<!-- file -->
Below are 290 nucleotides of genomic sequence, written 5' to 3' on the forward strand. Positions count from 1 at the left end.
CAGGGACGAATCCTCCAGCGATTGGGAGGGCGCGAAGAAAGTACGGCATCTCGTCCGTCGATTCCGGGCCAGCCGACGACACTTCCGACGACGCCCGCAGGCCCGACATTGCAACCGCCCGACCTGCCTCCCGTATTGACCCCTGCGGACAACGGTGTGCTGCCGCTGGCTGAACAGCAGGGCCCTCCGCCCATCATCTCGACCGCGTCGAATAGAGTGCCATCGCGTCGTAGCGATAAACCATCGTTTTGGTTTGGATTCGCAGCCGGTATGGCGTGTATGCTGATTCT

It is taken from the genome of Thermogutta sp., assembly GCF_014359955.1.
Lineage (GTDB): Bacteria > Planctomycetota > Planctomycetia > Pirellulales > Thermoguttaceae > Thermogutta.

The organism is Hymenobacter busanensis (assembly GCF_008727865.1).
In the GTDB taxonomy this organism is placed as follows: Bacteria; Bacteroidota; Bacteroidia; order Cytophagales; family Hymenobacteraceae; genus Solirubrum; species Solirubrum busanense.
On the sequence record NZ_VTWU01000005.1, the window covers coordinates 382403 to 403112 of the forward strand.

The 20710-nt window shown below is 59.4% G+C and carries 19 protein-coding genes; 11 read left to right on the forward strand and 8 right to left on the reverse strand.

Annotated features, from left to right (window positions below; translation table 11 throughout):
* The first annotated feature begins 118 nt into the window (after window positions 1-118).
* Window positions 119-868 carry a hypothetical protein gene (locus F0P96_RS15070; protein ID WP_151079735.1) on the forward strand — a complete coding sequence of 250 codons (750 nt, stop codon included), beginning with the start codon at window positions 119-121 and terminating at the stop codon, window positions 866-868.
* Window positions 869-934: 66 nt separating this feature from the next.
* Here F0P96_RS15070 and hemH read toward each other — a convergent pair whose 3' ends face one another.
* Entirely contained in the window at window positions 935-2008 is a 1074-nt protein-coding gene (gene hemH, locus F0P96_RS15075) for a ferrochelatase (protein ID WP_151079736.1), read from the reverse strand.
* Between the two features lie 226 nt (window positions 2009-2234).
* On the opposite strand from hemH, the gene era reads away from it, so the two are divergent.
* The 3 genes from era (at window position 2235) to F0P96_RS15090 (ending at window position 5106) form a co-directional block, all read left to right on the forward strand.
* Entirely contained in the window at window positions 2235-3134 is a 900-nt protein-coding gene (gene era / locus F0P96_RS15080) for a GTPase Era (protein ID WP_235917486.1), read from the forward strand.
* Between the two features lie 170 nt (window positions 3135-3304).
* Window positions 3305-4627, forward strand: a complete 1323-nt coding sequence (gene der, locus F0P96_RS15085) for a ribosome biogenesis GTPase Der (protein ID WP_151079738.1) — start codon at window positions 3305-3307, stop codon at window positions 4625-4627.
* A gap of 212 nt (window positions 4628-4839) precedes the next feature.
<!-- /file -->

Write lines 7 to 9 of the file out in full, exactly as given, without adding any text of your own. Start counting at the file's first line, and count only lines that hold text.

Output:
On the sequence record NZ_VTWU01000005.1, the window covers coordinates 382403 to 403112 of the forward strand.

The 20710-nt window shown below is 59.4% G+C and carries 19 protein-coding genes; 11 read left to right on the forward strand and 8 right to left on the reverse strand.

Annotated features, from left to right (window positions below; translation table 11 throughout):